Facebook Inc., owner of the world's most popular social network, is facing increased competition for younger users from services run by Twitter Inc. and Tumblr Inc., according to Chief Operating Officer Sheryl Sandberg.
While more teens are turning to rival social networks, Facebook usage is still growing among that demographic, Sandberg said Wednesday in an onstage interview at the D: All Things Digital conference in Rancho Palos Verdes, Calif.
"Teenagers are using other things more," Sandberg said. "At the same time, they continue to be very active, engaged Facebook users."
Attracting and keeping young members is a crucial part of Facebook's efforts to bolster advertising revenue and find ways to profit from the growing portion of its more than 1 billion users who access the service on mobile devices. While about 94 percent of teen social-media users had Facebook profiles last year, their ranks on Twitter more than doubled to 26 percent from 2011, according to a report from the Pew Research Center.
"We are the leaders in a growing market," Sandberg said. "Do I think there's time and room for people to do a lot more sharing before we reach the zero sum game? Yes."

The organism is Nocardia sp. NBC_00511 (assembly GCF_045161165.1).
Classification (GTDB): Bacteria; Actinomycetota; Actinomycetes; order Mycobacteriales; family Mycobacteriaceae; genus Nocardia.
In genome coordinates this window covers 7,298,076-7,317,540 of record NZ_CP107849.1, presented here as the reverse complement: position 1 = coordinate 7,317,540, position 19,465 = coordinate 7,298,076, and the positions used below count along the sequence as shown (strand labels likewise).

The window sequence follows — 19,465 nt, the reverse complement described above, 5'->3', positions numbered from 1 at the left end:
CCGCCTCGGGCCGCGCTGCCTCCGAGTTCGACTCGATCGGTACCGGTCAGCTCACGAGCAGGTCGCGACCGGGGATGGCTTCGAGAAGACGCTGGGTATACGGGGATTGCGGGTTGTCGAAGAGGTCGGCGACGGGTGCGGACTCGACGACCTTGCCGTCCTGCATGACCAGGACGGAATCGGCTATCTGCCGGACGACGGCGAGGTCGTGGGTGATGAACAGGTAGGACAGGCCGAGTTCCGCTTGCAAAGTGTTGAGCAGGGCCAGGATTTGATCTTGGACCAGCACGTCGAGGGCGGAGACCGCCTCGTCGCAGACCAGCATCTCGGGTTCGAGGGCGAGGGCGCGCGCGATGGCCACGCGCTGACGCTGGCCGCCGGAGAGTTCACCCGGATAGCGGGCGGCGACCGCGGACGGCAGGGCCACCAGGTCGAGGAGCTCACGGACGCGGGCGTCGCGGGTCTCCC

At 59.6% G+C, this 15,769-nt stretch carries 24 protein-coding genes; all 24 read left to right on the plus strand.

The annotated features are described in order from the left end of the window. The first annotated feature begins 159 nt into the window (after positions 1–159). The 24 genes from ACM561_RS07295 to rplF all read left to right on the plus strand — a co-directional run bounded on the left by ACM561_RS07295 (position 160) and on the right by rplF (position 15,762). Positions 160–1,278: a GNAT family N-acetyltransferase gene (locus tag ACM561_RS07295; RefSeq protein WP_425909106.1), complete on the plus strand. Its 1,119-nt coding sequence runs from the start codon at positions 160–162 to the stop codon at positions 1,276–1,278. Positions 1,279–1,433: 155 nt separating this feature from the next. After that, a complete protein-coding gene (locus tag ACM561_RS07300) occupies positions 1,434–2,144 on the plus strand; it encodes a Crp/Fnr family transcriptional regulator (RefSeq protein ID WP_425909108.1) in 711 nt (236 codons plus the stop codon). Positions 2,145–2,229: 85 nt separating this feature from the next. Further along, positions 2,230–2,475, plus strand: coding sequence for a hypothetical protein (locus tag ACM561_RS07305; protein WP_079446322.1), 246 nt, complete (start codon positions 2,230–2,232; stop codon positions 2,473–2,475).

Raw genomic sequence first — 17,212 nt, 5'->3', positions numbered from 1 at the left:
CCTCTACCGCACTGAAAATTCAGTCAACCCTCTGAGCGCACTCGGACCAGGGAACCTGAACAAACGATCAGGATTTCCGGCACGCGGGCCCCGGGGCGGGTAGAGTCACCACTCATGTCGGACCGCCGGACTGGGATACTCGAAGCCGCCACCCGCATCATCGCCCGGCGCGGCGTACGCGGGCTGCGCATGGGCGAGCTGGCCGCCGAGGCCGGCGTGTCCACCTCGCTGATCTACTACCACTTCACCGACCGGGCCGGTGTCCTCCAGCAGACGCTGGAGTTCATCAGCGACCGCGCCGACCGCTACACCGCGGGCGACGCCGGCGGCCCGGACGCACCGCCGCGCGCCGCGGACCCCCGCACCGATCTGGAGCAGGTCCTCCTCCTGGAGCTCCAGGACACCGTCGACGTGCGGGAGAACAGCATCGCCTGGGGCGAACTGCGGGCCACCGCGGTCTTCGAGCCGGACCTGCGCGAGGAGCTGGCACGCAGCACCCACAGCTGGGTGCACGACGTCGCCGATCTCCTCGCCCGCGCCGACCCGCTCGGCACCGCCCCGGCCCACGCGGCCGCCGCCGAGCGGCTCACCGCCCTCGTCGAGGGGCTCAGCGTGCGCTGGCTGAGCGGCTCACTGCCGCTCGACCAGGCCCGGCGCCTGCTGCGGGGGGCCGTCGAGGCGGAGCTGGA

Shares of Facebook have dropped about 37 percent since an initial public offering last May, leaving the company with a market value of about $56.8 billion. They fell more than 3 percent Wednesday, losing 78 cents to finish at $23.82 on the Nasdaq Stock Market.
Facebook, based in Menlo Park, Calif., is concentrating on new products to get users to spend more time accessing its service on mobile devices. Last month, the company introduced Home, software that integrates features more deeply into some smartphones using Google Inc.'s Android operating system.
The company has also considered buying Waze, a mobile software provider of mapping products, industry sources say. The price tag could be as much as $1 billion.
Facebook's first-quarter sales expanded to $1.46 billion, the company said May 1. Still, that's a slowdown from the 40 percent growth rate in the fourth quarter.
Mobile made up about 30 percent of advertising revenue in the first quarter, expanding from 23 percent in the previous period.
"The growth you're going to see for us on mobile is not necessarily inserting more ads in, but improving the quality," Sandberg said.
Originally published by DOUGLAS MACMILLAN & BRIAN WOMACK Bloomberg News.
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